17 07 2013
It's Customer "Service" Stupid: Delivering Customer Service Training That Sticks
“Society is always taken by surprise at any new example of common sense.”
This Ralph Waldo Emerson quote opens one of the most impressive works on customer service: Michael LeBoeuf’s book How To Win Customers and Keep Them For Life. I am a fan of the book, and of the man, who has become a good friend and mentor. What makes such a difference in Michael’s writing is that, while written over ten years ago, it remains consistent and relevant to us today.
Teaching customer service should be easy. After all, it is common sense to treat customers as we would want to be treated. Developing or delivering a program that helps people understand that proves more difficult. That’s because at the core of every customer service training initiative must be a clear understanding of the motives and purpose that drives us, accompanied by a clear strategy for delivering exceptional service that not only wins customers but also helps you keep them for life. Many companies have customer service program in place (or at least address the need for one). But most focus on practices rather than the principles that make them successful. Customer service training is often driven reactively by the need to solve immediate service problems. As a result, we fail to identify, promote, and train employees on the core components that drive service from the heart, not just the brain. No customer service program is complete until it addresses the integration of the following components:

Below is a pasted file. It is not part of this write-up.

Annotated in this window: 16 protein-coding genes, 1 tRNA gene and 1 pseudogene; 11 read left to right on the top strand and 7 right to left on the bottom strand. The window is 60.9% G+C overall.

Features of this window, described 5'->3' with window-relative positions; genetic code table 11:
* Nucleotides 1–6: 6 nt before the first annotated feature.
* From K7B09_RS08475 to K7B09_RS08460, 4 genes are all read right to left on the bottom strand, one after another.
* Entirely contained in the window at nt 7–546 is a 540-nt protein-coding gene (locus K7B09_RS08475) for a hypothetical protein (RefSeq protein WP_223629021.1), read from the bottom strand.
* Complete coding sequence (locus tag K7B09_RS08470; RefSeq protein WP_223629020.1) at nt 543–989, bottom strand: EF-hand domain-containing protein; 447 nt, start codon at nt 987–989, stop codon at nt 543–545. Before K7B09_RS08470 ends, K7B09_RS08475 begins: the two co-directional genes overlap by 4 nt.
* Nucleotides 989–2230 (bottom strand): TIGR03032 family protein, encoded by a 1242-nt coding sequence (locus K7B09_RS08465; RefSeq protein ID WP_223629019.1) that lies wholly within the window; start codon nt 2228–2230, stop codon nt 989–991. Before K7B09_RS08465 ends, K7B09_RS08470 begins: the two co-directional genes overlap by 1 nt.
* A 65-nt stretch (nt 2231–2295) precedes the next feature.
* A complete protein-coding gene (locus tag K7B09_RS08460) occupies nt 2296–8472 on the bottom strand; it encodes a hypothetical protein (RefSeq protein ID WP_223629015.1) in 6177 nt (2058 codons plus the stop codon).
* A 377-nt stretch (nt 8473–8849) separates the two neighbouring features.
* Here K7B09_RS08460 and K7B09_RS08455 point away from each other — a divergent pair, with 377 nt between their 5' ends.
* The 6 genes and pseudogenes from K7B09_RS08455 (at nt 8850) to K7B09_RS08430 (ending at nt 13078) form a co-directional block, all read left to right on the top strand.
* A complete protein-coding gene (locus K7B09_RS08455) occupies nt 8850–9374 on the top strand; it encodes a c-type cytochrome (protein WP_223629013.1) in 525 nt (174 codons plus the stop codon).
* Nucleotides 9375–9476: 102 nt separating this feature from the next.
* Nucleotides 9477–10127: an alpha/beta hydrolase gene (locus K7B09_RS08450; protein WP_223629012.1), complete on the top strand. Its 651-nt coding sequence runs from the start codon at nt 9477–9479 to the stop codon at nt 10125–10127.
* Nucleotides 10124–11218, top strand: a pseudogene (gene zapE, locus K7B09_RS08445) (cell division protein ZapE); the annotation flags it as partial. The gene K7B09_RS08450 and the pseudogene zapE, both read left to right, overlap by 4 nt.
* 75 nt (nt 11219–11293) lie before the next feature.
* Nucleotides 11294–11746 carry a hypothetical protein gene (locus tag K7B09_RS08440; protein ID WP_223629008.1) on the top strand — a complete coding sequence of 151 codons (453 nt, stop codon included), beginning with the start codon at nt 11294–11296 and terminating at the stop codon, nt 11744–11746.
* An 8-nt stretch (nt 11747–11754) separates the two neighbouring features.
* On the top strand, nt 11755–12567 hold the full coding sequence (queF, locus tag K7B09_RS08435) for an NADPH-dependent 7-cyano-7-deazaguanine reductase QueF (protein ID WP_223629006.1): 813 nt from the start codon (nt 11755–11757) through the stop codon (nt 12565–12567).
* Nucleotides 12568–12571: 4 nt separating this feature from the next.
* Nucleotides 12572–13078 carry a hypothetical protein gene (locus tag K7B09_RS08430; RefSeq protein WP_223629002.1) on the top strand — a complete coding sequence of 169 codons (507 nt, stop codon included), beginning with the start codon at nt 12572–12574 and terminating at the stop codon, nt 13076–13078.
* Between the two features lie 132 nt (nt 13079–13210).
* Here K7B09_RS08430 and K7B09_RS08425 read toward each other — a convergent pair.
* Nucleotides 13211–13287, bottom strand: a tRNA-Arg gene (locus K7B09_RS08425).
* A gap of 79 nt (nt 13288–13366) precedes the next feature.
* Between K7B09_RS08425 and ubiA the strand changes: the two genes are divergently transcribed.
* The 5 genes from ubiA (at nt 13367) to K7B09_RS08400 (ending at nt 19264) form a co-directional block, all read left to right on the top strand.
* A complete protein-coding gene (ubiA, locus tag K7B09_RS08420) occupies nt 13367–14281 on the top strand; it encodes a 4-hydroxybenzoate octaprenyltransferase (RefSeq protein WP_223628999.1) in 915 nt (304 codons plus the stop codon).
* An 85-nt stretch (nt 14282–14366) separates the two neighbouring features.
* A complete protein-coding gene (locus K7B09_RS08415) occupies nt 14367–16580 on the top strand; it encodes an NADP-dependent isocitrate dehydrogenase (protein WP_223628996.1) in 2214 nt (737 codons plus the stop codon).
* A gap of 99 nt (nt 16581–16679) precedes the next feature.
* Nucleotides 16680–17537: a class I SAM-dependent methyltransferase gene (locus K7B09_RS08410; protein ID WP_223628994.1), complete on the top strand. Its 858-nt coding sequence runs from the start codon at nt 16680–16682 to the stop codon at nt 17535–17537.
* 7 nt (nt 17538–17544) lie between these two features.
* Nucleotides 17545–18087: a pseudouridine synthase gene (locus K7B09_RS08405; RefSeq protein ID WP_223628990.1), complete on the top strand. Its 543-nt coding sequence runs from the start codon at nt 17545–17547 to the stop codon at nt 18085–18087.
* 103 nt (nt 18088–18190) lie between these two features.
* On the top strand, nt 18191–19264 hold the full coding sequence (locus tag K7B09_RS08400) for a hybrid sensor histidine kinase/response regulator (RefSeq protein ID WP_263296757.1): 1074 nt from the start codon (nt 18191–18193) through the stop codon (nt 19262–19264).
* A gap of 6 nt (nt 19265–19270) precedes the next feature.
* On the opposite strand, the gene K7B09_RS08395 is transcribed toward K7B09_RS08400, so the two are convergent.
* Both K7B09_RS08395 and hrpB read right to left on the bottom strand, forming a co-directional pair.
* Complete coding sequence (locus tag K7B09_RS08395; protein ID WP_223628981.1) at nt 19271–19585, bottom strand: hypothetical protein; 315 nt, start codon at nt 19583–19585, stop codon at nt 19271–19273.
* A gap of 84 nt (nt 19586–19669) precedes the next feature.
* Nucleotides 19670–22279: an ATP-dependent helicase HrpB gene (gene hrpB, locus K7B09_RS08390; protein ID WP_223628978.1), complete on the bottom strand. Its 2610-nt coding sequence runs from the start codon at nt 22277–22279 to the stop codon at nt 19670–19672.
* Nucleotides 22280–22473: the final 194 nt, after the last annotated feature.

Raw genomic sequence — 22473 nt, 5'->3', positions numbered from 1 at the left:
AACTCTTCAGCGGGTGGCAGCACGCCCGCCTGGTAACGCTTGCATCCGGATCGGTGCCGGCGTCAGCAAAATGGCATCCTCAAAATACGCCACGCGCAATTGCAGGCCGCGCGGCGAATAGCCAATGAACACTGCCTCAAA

Consistent performance is what customers want most. They want service they can depend on. More specifically this means that they want you to do what you say you are going to do… do it when you say you’re going to do it… and do it right the first time. If you can also get it done on time, you are being reliable. A reliable individual is worthy of reliance or trust, and trust builds long-term relationships in personal and professional life.
In business, sports, or in any field of endeavor, consistent, high-level performance is the major difference between the runners and the champions. Teach people to be reliable and you are teaching them to be winners.
One thing customers will readily pay for is peace of mind. We want security, integrity, and the assurance that if there is a problem, it will be promptly handled at no extra cost. If we buy products, we want them to be safe and guaranteed. If we buy services, we want them to be free from danger, risk, or doubt and kept confidential. We don’t want hidden agendas, hard-sell techniques, extra charges, and contracts with